Even during the best of times, managing a small business is a daunting undertaking, let alone doing so during a pandemic. If your business has survived COVID-19, it’s likely you’re still struggling just to make ends meet and don’t need the added stress of figuring out complicated taxes. You started your business to pursue a passion, not to think through the tax implications of PPP, EIDL and myriad other confusing programs (and acronyms) surrounding stimulus-related relief. However, in three easy steps, you can set yourself up for tax-time success.
Step 1: Get organized
To avoid unwelcome surprises, it’s important to get organized ahead of the April 15 tax-filing deadline. But during a pandemic — when so much is uncertain — it’s even more critical.
If you took a PPP loan in 2020 and you have not already done so, now’s the time to gather the necessary paperwork to apply for PPP loan forgiveness. This may include bank account statements, payroll documents, proof of paying employment taxes, mortgage statements (or rent/lease agreements), utility bills and any other documentation that shows you meet the requirements for loan forgiveness. See the next section for additional expenses that qualify for forgiveness.
Next, you’ll need to contact your lender and complete the correct loan forgiveness application. Your lender can help you identify and provide you the correct form to use.
Step 2: Get smart about your taxes
If taxes intimidate you, there are still a few key things to know heading into this tax season. First, money received from your forgivable PPP loan will not be included in your gross income at the federal level (but check with your state to see if the loan is taxable on your state return).
Also, expenses covered by your PPP loan are still tax deductible, so it’s a “double-dip” tax benefit. Qualifying expenses include payroll, rent or lease payments, mortgage interest and utilities, and have recently been expanded to include:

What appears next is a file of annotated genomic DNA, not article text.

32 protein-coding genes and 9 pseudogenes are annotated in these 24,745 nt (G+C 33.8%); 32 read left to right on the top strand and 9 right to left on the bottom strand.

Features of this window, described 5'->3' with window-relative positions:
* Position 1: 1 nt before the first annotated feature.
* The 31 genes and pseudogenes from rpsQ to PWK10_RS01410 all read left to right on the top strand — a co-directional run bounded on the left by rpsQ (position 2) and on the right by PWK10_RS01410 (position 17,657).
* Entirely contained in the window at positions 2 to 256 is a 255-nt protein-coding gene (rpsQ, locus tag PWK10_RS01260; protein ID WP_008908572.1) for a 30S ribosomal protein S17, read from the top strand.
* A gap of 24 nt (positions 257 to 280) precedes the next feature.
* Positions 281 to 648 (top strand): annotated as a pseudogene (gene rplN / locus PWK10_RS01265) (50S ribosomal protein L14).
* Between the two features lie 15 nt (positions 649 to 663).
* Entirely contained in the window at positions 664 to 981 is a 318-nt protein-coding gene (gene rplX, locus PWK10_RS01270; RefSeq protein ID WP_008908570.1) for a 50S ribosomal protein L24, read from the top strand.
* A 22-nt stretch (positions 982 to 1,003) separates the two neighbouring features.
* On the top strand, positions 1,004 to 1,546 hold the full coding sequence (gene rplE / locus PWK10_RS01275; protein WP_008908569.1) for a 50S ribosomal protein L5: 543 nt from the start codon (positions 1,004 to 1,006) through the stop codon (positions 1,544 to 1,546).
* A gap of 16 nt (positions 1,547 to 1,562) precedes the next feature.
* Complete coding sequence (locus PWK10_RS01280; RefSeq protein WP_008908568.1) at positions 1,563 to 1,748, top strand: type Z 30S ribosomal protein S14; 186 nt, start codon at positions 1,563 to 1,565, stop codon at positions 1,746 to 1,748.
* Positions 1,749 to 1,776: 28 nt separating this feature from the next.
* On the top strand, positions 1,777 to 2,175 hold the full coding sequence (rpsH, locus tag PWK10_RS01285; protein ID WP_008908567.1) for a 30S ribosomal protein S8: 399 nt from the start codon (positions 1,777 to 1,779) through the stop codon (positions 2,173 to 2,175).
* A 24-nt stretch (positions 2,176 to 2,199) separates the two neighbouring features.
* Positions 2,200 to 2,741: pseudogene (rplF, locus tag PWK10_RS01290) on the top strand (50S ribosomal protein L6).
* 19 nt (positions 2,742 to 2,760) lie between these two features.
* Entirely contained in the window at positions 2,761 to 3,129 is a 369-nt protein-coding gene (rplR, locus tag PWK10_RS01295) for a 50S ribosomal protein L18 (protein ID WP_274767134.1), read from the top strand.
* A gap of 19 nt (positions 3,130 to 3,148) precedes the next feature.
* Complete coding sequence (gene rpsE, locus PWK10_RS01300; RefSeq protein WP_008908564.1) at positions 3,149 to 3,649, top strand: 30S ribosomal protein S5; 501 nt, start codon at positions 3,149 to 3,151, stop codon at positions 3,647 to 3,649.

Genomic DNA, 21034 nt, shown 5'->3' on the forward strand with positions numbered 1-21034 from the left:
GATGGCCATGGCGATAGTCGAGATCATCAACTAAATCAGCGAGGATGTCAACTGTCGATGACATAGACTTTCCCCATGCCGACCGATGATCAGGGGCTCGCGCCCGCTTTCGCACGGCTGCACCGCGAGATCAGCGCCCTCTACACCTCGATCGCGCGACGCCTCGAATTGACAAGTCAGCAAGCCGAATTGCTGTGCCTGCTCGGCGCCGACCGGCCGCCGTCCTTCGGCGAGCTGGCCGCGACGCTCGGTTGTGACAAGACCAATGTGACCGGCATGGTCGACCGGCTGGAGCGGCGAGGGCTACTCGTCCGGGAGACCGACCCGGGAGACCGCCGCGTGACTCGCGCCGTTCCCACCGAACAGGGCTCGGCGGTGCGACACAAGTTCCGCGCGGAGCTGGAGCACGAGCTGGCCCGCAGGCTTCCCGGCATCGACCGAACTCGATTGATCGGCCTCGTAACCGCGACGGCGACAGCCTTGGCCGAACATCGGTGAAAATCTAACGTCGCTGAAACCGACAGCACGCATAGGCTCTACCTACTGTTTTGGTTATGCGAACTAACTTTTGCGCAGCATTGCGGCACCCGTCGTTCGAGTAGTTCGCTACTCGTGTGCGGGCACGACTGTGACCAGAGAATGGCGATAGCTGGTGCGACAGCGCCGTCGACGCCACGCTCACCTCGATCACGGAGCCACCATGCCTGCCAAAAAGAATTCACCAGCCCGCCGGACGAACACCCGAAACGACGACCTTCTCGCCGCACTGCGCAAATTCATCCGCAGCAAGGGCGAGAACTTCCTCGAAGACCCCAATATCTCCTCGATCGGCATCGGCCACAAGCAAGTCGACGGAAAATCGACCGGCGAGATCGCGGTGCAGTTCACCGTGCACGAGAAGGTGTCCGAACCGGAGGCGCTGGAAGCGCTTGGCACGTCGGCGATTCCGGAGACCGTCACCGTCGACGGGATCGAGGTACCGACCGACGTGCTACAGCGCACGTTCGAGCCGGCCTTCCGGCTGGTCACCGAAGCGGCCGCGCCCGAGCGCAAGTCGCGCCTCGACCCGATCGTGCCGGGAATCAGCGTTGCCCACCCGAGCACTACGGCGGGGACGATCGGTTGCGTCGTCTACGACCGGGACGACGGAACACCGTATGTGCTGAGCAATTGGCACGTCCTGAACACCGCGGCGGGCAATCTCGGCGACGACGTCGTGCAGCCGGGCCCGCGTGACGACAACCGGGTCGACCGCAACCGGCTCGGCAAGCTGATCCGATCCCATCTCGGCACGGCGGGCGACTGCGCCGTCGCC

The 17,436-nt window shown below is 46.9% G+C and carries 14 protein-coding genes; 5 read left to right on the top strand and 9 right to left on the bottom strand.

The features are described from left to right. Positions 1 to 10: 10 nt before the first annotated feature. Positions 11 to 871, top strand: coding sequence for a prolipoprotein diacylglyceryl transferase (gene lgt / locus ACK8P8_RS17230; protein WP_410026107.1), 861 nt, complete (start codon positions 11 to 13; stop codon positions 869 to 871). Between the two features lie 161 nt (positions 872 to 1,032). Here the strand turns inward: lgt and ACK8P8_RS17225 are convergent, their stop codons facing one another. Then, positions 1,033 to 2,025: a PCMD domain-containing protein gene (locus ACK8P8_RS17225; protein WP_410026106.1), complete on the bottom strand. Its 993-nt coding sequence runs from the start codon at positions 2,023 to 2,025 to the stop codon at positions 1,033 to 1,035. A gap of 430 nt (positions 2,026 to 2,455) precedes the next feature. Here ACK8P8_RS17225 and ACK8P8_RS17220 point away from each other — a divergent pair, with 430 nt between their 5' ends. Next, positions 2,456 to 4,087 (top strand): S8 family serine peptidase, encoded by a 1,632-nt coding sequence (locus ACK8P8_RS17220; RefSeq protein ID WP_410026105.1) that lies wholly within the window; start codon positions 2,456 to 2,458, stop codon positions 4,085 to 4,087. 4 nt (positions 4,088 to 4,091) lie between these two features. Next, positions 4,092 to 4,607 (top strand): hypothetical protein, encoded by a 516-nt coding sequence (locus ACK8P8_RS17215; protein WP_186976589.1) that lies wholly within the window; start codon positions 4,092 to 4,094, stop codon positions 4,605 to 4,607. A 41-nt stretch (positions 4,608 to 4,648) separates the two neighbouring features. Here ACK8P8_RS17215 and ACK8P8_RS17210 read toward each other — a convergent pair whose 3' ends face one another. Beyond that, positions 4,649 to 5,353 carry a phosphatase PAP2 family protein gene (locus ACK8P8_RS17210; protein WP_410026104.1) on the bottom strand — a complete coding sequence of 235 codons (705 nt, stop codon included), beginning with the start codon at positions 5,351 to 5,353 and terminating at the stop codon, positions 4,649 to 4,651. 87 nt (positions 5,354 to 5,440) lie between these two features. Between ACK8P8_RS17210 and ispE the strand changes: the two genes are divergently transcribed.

- Personal Protective Equipment (PPE) and costs for adapting your business for health and safety compliance
- Essential supplier costs to keep your business open
- Property damage due to public disturbances, provided it wasn’t covered by insurance
- Operational expenses for payments on software and other accounting or HR services
You may also be eligible for other small business tax breaks, including the Employee Retention Tax Credit (ERTC), which is a refundable tax credit aimed at helping small business owners keep employees on their payroll, even if business has slowed down considerably or your finances took a significant hit from the pandemic. Recent legislation extended the ERTC through June 30, 2021. Unlike loans, you don’t have to apply for the ERTC — it’s a credit on a business’ employment tax returns (Form 941 or 944 for most employers).
Without becoming a tax expert overnight, how can you be sure you’re getting all the tax credits, deductions and deferrals you’re entitled to?
Step 3: Get help
Complicated times can make for complicated taxes. When your finances are involved, it’s generally a good idea to get expert help. Connect with a Block Advisors small business certified tax pro to help you make sense of the tax impacts of COVID-19.
“H&R Block has helped millions of small business owners do more of what they love by doing what we do best,” said Ian Hardman, General Manager and Vice President of small business at H&R Block. “We know small business owners are confused about how stimulus-related aid will impact their taxes this year, but they don’t have to go it alone. Our tax pros have an average 12 years of experience and can help small business owners get every credit, deduction and deferral they deserve.”
Block Advisors, a team within H&R Block, is dedicated to meeting the tax, bookkeeping and payroll needs of small business owners year-round. To start working with the tax experts at Block Advisors, visit blockadvisors.com.